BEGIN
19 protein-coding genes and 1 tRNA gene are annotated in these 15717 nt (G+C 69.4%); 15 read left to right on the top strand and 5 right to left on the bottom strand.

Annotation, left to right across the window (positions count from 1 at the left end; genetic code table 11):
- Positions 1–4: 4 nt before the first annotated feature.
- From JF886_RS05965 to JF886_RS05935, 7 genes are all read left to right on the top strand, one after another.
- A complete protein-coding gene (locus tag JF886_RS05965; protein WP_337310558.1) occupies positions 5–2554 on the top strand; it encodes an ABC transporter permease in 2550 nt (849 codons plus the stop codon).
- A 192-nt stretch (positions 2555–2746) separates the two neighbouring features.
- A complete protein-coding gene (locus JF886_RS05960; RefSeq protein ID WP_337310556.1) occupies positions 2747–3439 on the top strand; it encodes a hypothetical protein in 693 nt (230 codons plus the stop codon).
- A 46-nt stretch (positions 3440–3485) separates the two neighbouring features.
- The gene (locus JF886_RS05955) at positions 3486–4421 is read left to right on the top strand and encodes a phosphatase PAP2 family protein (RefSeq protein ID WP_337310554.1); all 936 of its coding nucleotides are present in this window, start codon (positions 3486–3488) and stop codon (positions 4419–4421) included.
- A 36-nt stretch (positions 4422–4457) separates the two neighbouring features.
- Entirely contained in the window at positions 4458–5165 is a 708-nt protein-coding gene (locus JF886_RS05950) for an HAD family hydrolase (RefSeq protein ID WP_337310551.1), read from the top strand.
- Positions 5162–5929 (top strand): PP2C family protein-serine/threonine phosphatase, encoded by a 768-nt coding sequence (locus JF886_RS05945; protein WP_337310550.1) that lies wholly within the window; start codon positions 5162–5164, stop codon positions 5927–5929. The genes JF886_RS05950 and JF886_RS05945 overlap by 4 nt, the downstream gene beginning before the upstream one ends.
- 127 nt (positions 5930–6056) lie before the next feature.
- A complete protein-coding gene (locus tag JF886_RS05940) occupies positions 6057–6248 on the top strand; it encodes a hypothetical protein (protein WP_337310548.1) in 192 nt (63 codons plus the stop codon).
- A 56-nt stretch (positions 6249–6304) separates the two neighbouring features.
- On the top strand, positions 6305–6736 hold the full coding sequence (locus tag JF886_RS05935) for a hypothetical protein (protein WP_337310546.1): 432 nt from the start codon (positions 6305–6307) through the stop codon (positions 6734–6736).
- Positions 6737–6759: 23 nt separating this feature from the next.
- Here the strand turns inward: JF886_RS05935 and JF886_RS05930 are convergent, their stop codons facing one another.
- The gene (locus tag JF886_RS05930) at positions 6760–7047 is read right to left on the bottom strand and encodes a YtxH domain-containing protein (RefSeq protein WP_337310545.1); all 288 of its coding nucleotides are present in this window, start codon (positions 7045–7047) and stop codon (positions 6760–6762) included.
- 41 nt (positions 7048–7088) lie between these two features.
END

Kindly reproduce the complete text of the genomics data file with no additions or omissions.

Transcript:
19 protein-coding genes and 1 tRNA gene are annotated in these 15717 nt (G+C 69.4%); 15 read left to right on the top strand and 5 right to left on the bottom strand.

Annotation, left to right across the window (positions count from 1 at the left end; genetic code table 11):
- Positions 1–4: 4 nt before the first annotated feature.
- From JF886_RS05965 to JF886_RS05935, 7 genes are all read left to right on the top strand, one after another.
- A complete protein-coding gene (locus tag JF886_RS05965; protein WP_337310558.1) occupies positions 5–2554 on the top strand; it encodes an ABC transporter permease in 2550 nt (849 codons plus the stop codon).
- A 192-nt stretch (positions 2555–2746) separates the two neighbouring features.
- A complete protein-coding gene (locus JF886_RS05960; RefSeq protein ID WP_337310556.1) occupies positions 2747–3439 on the top strand; it encodes a hypothetical protein in 693 nt (230 codons plus the stop codon).
- A 46-nt stretch (positions 3440–3485) separates the two neighbouring features.
- The gene (locus JF886_RS05955) at positions 3486–4421 is read left to right on the top strand and encodes a phosphatase PAP2 family protein (RefSeq protein ID WP_337310554.1); all 936 of its coding nucleotides are present in this window, start codon (positions 3486–3488) and stop codon (positions 4419–4421) included.
- A 36-nt stretch (positions 4422–4457) separates the two neighbouring features.
- Entirely contained in the window at positions 4458–5165 is a 708-nt protein-coding gene (locus JF886_RS05950) for an HAD family hydrolase (RefSeq protein ID WP_337310551.1), read from the top strand.
- Positions 5162–5929 (top strand): PP2C family protein-serine/threonine phosphatase, encoded by a 768-nt coding sequence (locus JF886_RS05945; protein WP_337310550.1) that lies wholly within the window; start codon positions 5162–5164, stop codon positions 5927–5929. The genes JF886_RS05950 and JF886_RS05945 overlap by 4 nt, the downstream gene beginning before the upstream one ends.
- 127 nt (positions 5930–6056) lie before the next feature.
- A complete protein-coding gene (locus tag JF886_RS05940) occupies positions 6057–6248 on the top strand; it encodes a hypothetical protein (protein WP_337310548.1) in 192 nt (63 codons plus the stop codon).
- A 56-nt stretch (positions 6249–6304) separates the two neighbouring features.
- On the top strand, positions 6305–6736 hold the full coding sequence (locus tag JF886_RS05935) for a hypothetical protein (protein WP_337310546.1): 432 nt from the start codon (positions 6305–6307) through the stop codon (positions 6734–6736).
- Positions 6737–6759: 23 nt separating this feature from the next.
- Here the strand turns inward: JF886_RS05935 and JF886_RS05930 are convergent, their stop codons facing one another.
- The gene (locus tag JF886_RS05930) at positions 6760–7047 is read right to left on the bottom strand and encodes a YtxH domain-containing protein (RefSeq protein WP_337310545.1); all 288 of its coding nucleotides are present in this window, start codon (positions 7045–7047) and stop codon (positions 6760–6762) included.
- 41 nt (positions 7048–7088) lie between these two features.